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neither rain, nor sleet, nor snow will stop me from being cute.


Carey Mulligan, Peter Sarsgaard, Alfred Molina, Olivia Williams

Jenny: You have no idea how boring everything was before I met you.

A 16 year old girl, Jenny (Mulligan), is bored with her sheltered school life that seems to be leading her towards a future of academia, studying, etc.  When she meets David (Sarsgaard), she’s introduced to a more exciting, cultural life that threatens to persuade her to leave school and marry David.

I really thought I’d enjoy this more than I did.  Carey Mulligan is as good as advertised, but I have to admit, her character just wasn’t all that likable at times.  She acts better than everyone and says some hurtful things to people who are just trying to look out for her own good.  Of course, she is 16, so that kind of behavior shouldn’t be a surprise.  I just wish they’d have written her as a little more charming.

All of the performances are on a high level, even down to David’s friends, Danny (Dominic Cooper) and the aggravatingly dense Helen (Rosamund Pike).  Helen is what Jenny could become if she forgoes Oxford and seeks an adventurous life with David:  interested in money, fashion, and fancy dining, but with no real self worth.

That’s the big crossroads that Jenny stands at in the movie, but that’s also the biggest problem I had with it.  The fun, adventurous life that she’s presented with just doesn’t seem all that fun or magical to the viewer.  It’s dull.  Or at least it’s shown in a dull way.  Even Paris doesn’t look all that interesting.  Plus, David and his friends aren’t particularly charming or interesting either.  Jenny seems to have more enjoyable conversations with her classmates.  There needed to be a more stark contrast is style between life with David and life at school and with her parents.  There needed to be more of an allure present in the scenes with David and his friends.  There were a couple of moments, in a fancy nightclub and viewing a beautiful sunset, that worked well, but for the most part, it was all too drab to be such a charming alternative to her normal life.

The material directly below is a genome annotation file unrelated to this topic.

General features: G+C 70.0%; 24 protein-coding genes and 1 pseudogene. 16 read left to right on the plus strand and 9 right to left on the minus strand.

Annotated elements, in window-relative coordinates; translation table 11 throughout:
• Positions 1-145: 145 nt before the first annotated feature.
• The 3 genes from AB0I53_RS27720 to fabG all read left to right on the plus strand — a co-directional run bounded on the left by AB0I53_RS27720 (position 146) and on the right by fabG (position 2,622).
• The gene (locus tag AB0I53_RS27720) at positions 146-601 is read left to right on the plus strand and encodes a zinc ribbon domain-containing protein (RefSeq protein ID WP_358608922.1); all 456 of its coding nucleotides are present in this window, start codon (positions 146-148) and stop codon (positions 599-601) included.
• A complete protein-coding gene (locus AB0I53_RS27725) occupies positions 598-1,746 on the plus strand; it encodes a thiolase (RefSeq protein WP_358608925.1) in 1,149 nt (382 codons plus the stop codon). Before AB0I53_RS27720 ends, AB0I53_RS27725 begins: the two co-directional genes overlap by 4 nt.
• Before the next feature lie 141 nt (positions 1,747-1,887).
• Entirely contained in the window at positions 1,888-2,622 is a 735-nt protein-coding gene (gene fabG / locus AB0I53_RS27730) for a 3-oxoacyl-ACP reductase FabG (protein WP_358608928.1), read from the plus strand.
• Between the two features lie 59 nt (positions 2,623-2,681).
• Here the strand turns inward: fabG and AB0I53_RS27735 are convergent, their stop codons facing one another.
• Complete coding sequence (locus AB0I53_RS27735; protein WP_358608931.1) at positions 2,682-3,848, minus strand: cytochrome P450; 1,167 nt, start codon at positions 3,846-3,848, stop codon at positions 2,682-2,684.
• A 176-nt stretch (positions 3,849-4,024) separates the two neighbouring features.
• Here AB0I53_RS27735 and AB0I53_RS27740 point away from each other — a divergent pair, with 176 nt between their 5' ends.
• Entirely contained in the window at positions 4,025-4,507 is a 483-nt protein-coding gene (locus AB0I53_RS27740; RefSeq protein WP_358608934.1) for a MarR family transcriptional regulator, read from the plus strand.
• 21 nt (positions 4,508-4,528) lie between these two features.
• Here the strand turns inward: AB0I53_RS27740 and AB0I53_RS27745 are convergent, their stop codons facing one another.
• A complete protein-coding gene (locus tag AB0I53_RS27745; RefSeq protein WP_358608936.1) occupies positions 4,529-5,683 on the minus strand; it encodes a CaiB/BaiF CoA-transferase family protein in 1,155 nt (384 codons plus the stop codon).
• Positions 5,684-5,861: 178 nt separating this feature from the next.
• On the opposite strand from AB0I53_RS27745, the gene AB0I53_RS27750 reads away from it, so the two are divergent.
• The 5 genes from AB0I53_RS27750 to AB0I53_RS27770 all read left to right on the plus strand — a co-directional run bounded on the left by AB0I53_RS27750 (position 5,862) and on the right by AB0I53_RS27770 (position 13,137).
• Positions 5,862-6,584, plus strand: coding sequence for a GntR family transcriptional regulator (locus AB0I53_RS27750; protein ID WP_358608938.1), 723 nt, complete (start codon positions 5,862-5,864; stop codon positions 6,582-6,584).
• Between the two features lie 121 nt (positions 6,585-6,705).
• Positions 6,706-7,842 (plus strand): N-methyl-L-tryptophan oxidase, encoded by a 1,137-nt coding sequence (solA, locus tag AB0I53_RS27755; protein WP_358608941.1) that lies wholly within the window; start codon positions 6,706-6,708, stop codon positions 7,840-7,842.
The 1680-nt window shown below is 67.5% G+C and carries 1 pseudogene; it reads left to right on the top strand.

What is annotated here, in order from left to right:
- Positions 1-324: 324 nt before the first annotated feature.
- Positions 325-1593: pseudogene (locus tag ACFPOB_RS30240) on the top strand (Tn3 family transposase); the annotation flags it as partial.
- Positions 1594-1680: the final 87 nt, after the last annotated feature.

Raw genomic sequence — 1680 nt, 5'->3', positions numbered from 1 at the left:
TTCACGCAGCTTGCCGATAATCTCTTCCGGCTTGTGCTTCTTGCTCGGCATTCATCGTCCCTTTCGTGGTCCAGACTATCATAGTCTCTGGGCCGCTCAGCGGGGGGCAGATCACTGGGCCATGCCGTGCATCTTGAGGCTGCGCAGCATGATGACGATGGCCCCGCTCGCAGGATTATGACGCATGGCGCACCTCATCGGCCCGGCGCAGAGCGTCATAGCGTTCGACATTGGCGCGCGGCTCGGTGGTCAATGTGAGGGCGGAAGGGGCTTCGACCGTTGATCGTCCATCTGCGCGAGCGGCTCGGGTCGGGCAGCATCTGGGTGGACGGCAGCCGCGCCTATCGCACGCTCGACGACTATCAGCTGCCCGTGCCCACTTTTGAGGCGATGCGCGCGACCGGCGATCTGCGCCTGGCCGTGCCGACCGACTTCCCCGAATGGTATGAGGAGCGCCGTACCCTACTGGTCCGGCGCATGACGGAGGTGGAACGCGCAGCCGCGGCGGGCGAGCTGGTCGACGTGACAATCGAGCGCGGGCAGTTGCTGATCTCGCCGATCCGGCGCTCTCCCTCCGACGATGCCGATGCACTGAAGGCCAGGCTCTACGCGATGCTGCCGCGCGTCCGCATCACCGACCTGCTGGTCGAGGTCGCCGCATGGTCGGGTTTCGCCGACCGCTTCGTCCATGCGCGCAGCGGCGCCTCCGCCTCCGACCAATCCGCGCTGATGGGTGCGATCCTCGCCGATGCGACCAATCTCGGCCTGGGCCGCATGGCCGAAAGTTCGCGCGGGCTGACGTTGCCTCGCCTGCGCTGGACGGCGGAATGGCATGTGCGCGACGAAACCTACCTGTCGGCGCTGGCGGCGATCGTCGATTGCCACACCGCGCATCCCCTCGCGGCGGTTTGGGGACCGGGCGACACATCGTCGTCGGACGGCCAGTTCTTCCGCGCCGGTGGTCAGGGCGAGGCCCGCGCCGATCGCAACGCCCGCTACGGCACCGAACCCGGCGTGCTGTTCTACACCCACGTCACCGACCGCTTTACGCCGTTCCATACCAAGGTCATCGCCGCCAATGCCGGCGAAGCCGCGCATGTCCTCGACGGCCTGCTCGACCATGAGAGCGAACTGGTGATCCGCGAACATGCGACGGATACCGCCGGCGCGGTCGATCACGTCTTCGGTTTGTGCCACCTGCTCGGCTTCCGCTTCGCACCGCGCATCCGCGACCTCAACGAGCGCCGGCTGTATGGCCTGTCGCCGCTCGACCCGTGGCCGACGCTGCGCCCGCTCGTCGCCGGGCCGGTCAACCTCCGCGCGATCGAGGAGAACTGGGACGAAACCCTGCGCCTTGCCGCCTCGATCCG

This undermined the major conflict in the film.  The choice seemed to be between a life with some dull, dishonest schemers, and a life of schooling that, considering her high intelligence, could lead to a great career in any number of areas.  For a girl with her maturity, the choice seemed pretty clear to me.  Then again, I’m not a 16 year old girl…

Overall, the major problems I had with it could have been solved via some more inspired direction.  Amping up the magical allure of this new life she’s introduced to would have made it a whole different movie to me.  As is…blah.

Jenny complains at one point about how boring everything in England is.  I couldn’t help but think, “yeah, even the movies.”

Educated doesn’t necessarily mean bored and unhappy…

10 – 3.3 for the dullness and the fact that the fun, magical life isn’t very exciting looking – .7 for some obvious, typical plot developments + .4 for some good performances all around = 6.4